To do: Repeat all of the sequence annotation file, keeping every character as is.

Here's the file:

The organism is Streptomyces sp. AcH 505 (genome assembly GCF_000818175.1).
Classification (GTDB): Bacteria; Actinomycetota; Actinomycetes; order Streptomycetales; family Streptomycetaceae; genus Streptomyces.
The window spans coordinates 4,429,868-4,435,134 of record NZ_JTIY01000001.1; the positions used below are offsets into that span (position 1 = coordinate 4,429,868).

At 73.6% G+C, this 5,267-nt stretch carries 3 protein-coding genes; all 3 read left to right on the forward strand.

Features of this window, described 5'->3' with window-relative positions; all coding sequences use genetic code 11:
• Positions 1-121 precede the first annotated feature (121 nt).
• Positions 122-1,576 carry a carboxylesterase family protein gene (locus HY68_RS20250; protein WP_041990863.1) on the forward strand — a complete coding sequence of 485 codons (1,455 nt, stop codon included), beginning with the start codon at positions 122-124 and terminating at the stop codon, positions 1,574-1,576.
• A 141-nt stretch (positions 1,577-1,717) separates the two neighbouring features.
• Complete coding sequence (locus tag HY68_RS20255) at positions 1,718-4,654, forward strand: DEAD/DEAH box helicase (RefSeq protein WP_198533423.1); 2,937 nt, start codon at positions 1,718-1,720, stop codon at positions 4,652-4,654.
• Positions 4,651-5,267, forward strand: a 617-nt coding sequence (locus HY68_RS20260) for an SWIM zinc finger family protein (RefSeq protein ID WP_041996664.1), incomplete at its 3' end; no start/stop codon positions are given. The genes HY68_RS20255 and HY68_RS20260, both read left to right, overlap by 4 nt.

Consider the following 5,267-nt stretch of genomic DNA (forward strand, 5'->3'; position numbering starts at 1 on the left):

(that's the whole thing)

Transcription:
The organism is Streptomyces sp. AcH 505 (genome assembly GCF_000818175.1).
Classification (GTDB): Bacteria; Actinomycetota; Actinomycetes; order Streptomycetales; family Streptomycetaceae; genus Streptomyces.
The window spans coordinates 4,429,868-4,435,134 of record NZ_JTIY01000001.1; the positions used below are offsets into that span (position 1 = coordinate 4,429,868).

At 73.6% G+C, this 5,267-nt stretch carries 3 protein-coding genes; all 3 read left to right on the forward strand.

Features of this window, described 5'->3' with window-relative positions; all coding sequences use genetic code 11:
• Positions 1-121 precede the first annotated feature (121 nt).
• Positions 122-1,576 carry a carboxylesterase family protein gene (locus HY68_RS20250; protein WP_041990863.1) on the forward strand — a complete coding sequence of 485 codons (1,455 nt, stop codon included), beginning with the start codon at positions 122-124 and terminating at the stop codon, positions 1,574-1,576.
• A 141-nt stretch (positions 1,577-1,717) separates the two neighbouring features.
• Complete coding sequence (locus tag HY68_RS20255) at positions 1,718-4,654, forward strand: DEAD/DEAH box helicase (RefSeq protein WP_198533423.1); 2,937 nt, start codon at positions 1,718-1,720, stop codon at positions 4,652-4,654.
• Positions 4,651-5,267, forward strand: a 617-nt coding sequence (locus HY68_RS20260) for an SWIM zinc finger family protein (RefSeq protein ID WP_041996664.1), incomplete at its 3' end; no start/stop codon positions are given. The genes HY68_RS20255 and HY68_RS20260, both read left to right, overlap by 4 nt.

Consider the following 5,267-nt stretch of genomic DNA (forward strand, 5'->3'; position numbering starts at 1 on the left):